In our recent interviews with InNOVAcorp’s CEO Dan MacDonald, we briefly touched upon go-to-market strategies and business incubation programs. To continue with the theme, we reached out to technology and innovation connoisseur Sandra Cochrane to talk strategies and business incubation do’s-and-don’ts. She’s offered some fantastic insights investors and entrepreneurs alike won’t want to miss.
Cochrane is on the board of directors of both National Business Incubator Association (NBIA) and Michigan Business Incubator Association (MBIA). She’s also a technology business consultant at MI Small Business & Technology Development Center (MI-SBTDC). Prior to these positions, she was the COO and Acting CEO of the Southwest Michigan Innovation Center — a 68,600 square foot life science incubator in Kalamazoo, MI.
Cochrane presents at NBIA conferences and contributes regularly to various publications, including NBIA’s books and newsletters. Her active involvement with the incubation industry has garnered her 2 NBIA awards: the “2006 Incubator Innovation Award” and the “2008 Outstanding Incubator Graduate (Technology Company).” Currently, Cochrane works with pre-seed funds, angels groups, and venture capital firms to connect companies to capital, and advices new and existing incubator programs on anything from feasibility studies to facility design.
* Edited interview
VH: There are a lot fewer women than men in the innovation and technology field; how did you get involved? What’s your story?
SC: My background is education and my first career was as a high school English teacher. Somehow, though, I kept finding myself drawn to business. My father was president of an international computer corporation and our conversations usually turned to business.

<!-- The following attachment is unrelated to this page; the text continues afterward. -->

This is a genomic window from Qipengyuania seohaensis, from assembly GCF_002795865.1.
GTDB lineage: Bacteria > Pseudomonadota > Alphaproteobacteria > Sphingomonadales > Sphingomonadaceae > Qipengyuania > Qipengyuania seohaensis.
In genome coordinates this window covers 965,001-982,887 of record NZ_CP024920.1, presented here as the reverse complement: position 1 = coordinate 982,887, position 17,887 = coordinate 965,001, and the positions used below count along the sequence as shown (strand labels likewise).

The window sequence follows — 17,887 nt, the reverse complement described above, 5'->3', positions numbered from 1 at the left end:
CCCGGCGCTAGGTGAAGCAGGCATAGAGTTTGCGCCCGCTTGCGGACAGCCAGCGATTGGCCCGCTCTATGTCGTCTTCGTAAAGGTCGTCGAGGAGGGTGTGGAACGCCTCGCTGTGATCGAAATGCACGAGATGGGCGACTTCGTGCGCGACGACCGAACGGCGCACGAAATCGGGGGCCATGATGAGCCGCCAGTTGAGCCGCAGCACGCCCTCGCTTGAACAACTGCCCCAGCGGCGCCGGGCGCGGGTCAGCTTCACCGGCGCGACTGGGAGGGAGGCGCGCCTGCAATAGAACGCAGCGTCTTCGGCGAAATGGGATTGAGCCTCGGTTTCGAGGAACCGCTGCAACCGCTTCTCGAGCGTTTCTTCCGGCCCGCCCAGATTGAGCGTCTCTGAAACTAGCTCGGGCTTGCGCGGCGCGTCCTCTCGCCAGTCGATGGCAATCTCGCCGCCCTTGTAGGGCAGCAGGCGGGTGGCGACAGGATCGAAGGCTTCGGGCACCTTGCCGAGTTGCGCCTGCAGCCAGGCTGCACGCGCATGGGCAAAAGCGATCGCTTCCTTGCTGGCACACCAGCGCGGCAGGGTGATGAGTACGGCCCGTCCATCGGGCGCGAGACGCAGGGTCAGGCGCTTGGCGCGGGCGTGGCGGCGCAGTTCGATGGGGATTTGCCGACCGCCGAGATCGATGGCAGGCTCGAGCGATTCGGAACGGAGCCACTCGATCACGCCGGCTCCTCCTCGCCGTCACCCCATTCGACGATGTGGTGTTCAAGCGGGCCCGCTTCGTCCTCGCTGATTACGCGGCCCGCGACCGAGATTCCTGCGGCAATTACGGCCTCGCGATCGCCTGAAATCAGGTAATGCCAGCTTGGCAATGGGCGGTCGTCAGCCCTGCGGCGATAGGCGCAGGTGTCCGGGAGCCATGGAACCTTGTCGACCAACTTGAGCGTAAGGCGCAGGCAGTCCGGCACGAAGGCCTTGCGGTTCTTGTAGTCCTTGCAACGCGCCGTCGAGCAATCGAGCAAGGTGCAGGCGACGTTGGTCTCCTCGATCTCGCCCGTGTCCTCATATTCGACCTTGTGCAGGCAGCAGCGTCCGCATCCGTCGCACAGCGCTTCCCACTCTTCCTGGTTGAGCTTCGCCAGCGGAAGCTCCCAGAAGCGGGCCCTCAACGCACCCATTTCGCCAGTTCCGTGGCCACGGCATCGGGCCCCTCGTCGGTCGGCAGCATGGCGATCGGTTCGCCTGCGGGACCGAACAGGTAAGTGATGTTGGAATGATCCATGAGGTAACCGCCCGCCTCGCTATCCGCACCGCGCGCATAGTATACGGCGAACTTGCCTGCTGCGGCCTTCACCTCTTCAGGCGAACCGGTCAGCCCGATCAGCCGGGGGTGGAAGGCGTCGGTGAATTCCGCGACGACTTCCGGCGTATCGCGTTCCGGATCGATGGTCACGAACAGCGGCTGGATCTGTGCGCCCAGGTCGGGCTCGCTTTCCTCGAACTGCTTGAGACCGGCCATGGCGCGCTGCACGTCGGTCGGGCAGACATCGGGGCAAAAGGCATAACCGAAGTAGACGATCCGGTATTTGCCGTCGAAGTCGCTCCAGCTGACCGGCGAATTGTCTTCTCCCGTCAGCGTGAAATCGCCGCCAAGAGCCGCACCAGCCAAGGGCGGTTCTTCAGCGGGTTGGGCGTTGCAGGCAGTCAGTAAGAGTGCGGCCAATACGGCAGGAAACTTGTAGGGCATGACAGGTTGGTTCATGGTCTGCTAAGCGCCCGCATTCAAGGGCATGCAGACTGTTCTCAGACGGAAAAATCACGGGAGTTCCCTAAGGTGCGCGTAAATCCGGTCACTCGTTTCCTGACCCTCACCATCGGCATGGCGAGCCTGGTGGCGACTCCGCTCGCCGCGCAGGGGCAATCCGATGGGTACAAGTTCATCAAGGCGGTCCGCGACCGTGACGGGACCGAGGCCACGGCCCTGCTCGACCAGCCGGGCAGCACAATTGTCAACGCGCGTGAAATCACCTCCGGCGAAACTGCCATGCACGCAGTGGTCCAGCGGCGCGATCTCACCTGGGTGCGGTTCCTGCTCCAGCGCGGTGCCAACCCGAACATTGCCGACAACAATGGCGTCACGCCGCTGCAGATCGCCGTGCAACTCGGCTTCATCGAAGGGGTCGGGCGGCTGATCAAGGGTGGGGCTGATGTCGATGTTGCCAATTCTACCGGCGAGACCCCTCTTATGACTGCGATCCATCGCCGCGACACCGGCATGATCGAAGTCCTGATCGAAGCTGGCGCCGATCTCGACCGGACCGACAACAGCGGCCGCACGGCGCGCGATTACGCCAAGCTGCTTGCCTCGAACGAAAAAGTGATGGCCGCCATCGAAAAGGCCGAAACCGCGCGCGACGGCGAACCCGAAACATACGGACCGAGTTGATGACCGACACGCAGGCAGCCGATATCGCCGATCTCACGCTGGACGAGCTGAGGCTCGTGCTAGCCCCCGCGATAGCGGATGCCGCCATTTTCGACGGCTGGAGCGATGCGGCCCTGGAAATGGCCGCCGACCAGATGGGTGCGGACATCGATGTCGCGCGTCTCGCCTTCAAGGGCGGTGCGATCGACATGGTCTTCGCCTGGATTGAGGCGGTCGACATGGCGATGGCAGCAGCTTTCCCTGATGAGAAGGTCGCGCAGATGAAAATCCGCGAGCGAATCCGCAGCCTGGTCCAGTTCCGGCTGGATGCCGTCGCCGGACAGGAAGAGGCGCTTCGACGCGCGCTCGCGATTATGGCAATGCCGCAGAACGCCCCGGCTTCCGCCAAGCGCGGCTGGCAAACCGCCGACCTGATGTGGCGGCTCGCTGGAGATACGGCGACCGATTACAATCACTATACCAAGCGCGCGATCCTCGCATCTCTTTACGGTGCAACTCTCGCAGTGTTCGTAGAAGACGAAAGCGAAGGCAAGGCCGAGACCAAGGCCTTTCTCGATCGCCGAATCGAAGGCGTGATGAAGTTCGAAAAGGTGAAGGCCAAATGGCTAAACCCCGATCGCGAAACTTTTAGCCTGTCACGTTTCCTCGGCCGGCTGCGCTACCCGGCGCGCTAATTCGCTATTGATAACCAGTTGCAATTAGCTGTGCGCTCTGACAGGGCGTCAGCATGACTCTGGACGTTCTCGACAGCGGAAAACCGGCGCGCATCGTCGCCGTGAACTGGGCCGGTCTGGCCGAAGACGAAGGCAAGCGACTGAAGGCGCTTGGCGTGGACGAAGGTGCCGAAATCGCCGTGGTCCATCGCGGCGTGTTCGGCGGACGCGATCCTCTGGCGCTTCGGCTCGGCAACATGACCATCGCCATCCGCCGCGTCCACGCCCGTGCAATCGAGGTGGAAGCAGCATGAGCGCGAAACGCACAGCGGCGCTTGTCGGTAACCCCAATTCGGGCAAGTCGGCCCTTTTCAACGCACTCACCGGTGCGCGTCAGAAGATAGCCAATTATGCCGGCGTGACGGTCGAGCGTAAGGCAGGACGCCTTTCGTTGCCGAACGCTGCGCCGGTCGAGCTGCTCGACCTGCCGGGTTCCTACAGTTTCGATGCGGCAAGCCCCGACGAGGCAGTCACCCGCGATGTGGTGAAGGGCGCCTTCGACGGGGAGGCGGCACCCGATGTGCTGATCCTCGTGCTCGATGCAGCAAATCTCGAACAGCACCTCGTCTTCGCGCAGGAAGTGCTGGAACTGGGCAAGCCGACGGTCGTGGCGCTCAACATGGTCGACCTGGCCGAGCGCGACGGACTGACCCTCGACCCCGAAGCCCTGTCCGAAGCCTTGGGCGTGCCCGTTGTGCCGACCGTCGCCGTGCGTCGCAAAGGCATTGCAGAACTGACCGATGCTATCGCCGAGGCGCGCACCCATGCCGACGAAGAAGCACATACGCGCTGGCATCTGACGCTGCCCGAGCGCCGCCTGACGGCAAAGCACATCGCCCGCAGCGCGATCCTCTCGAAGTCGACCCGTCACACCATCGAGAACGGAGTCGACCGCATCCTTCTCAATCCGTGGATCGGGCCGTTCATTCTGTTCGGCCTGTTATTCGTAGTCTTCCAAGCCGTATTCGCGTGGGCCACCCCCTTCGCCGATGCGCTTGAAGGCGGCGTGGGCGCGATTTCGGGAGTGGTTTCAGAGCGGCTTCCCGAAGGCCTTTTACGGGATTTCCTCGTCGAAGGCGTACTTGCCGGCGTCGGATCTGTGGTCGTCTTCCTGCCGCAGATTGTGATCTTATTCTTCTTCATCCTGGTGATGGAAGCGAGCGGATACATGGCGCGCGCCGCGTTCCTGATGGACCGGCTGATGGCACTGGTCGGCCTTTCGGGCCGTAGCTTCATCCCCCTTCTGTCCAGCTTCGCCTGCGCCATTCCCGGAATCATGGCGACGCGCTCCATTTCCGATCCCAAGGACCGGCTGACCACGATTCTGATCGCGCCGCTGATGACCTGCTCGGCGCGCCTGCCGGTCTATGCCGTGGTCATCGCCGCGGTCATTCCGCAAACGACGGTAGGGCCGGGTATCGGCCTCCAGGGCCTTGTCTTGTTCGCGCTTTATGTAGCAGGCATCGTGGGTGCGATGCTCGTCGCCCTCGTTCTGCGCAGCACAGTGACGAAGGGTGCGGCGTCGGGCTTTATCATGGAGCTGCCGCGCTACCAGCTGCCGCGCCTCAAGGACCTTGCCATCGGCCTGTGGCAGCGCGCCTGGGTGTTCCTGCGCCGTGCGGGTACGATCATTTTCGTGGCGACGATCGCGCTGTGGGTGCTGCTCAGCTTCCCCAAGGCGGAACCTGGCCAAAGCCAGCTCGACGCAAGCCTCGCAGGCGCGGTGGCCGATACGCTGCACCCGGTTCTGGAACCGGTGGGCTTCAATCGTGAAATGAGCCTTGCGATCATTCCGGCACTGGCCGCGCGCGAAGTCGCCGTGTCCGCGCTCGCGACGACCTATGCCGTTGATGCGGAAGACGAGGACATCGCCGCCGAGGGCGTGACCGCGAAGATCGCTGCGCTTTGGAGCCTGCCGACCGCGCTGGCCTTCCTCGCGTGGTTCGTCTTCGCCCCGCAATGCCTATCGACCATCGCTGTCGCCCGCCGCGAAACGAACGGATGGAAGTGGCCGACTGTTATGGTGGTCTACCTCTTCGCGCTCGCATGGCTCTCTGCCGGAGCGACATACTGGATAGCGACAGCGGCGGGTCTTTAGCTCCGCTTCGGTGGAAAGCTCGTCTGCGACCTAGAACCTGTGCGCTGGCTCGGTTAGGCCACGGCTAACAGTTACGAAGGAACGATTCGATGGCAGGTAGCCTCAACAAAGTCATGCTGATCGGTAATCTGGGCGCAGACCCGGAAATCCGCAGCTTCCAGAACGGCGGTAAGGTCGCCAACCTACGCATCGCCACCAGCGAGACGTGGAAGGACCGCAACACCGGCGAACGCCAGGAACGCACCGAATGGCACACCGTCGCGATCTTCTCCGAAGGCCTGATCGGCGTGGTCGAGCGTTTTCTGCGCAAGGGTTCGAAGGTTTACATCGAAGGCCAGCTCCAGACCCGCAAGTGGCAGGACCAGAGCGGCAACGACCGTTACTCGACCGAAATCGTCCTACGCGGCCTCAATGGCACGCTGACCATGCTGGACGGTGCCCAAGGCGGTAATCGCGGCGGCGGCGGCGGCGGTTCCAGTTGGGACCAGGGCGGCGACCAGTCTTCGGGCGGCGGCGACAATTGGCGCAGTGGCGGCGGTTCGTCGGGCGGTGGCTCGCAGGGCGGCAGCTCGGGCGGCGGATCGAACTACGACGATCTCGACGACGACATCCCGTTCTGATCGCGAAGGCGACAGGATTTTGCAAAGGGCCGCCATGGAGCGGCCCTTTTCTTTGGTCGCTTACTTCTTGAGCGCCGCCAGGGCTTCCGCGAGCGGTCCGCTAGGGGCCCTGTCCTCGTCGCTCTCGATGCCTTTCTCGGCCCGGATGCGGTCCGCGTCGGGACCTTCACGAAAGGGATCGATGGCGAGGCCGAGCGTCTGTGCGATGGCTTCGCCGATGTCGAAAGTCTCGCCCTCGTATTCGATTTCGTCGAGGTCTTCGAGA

Eventually, I decided to follow my passion and I went back to Michigan State University to earn my MBA — a weekend program, which I completed in 17 months while raising 2 pre-school children and starting a new full-time job. Luckily, I’m a very high-energy person and thrive on challenge so I found it exciting.
The new job was with Southwest Michigan First, a regional economic development agency. The project I was given to was to develop a life science business incubator called the Southwest Michigan Innovation Center. I knew nothing about life science or business incubation, but I’m a quick learner and I surrounded myself with very smart people who helped me make smart decisions and made me look good! I’m very proud of the Southwest Michigan Innovation Center and of winning the NBIA 2006 Incubator Innovation Award and the NBIA 2008 Outstanding Incubator Graduate (Technology Company).
VH: You help startups develop business plans and connect them to investors. Based on your experience, what’s the single most important section investors look for in a business plan? Why?
SC: I’d say that the most important aspect of the business plan is the market section. An investor wants to know that there’s a problem in the marketplace that’s causing some large group of potential customers a lot of pain. It’s the entrepreneur’s job to show the investor what the pain in the marketplace is, who has it, and if that market is growing. Once the investor sees the scope of the opportunity, he or she will be open to listening to the entrepreneur’s solution to that problem. A lot of things in a business plan can be changed and modified, but if the entrepreneur isn’t solving a real market problem, the likelihood of success will be extremely small.